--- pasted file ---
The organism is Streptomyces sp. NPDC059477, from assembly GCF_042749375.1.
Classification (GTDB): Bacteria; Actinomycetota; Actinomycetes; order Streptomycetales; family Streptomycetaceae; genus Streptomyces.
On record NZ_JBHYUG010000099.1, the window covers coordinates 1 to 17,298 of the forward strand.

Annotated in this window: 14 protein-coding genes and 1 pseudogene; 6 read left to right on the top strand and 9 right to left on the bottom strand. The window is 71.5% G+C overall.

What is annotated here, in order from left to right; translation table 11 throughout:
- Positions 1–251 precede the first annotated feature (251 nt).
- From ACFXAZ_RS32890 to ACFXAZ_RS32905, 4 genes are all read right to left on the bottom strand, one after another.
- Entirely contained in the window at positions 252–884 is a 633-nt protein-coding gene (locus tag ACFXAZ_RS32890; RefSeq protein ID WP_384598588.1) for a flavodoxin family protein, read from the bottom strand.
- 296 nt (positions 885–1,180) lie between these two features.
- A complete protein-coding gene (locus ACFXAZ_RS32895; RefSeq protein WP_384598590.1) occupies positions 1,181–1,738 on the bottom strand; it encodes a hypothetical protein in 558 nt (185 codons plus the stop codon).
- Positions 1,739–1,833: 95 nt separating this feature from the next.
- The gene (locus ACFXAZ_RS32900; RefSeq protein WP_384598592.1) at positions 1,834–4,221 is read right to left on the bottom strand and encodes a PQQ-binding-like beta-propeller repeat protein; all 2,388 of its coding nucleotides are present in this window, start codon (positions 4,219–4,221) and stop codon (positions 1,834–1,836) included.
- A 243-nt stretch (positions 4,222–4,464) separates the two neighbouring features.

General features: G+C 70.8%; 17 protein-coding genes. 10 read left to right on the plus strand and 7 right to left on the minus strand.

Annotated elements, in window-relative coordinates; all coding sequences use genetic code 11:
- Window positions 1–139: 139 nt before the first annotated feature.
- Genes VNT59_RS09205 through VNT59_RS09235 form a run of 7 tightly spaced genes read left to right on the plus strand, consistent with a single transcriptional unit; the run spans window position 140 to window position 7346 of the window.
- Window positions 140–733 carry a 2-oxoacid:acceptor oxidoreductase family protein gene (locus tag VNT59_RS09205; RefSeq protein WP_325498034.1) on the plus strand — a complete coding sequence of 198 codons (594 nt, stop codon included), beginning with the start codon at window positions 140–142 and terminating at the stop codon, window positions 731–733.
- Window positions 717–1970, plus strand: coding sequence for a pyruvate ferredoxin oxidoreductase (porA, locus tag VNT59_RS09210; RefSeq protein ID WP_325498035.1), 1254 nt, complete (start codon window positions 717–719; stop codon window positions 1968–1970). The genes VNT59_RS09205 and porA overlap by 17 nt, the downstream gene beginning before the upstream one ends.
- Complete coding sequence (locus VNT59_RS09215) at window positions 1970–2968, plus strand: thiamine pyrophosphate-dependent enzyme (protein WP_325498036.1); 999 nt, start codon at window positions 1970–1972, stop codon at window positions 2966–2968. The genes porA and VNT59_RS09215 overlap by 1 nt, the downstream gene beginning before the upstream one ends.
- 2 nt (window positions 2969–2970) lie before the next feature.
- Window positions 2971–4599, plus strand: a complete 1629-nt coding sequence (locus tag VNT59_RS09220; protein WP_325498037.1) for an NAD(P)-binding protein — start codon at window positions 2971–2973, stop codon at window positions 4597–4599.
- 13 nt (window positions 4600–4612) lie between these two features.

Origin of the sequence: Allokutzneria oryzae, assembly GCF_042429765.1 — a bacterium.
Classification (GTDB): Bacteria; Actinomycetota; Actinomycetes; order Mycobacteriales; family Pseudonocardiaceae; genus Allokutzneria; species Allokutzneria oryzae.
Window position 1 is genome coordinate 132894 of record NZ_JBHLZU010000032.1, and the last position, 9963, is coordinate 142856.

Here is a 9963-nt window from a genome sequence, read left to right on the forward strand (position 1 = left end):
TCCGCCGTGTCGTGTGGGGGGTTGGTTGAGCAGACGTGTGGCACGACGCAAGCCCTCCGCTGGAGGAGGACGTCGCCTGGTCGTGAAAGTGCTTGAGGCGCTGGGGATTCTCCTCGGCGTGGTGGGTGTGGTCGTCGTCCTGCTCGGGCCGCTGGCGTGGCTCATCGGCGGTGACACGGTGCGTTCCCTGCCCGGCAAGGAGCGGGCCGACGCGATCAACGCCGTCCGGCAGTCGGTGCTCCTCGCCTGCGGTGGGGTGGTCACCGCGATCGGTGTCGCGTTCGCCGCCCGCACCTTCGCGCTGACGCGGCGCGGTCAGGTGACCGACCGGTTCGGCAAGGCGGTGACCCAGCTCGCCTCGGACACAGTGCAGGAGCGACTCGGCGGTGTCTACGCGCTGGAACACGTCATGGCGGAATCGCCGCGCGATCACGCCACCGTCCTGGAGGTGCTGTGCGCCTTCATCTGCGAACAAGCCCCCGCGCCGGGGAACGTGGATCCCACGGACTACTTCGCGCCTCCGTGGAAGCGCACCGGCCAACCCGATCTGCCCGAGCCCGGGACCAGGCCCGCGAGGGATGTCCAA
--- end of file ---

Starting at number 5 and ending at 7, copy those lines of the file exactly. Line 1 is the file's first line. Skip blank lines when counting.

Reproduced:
What is annotated here, in order from left to right; translation table 11 throughout:
- Positions 1–251 precede the first annotated feature (251 nt).
- From ACFXAZ_RS32890 to ACFXAZ_RS32905, 4 genes are all read right to left on the bottom strand, one after another.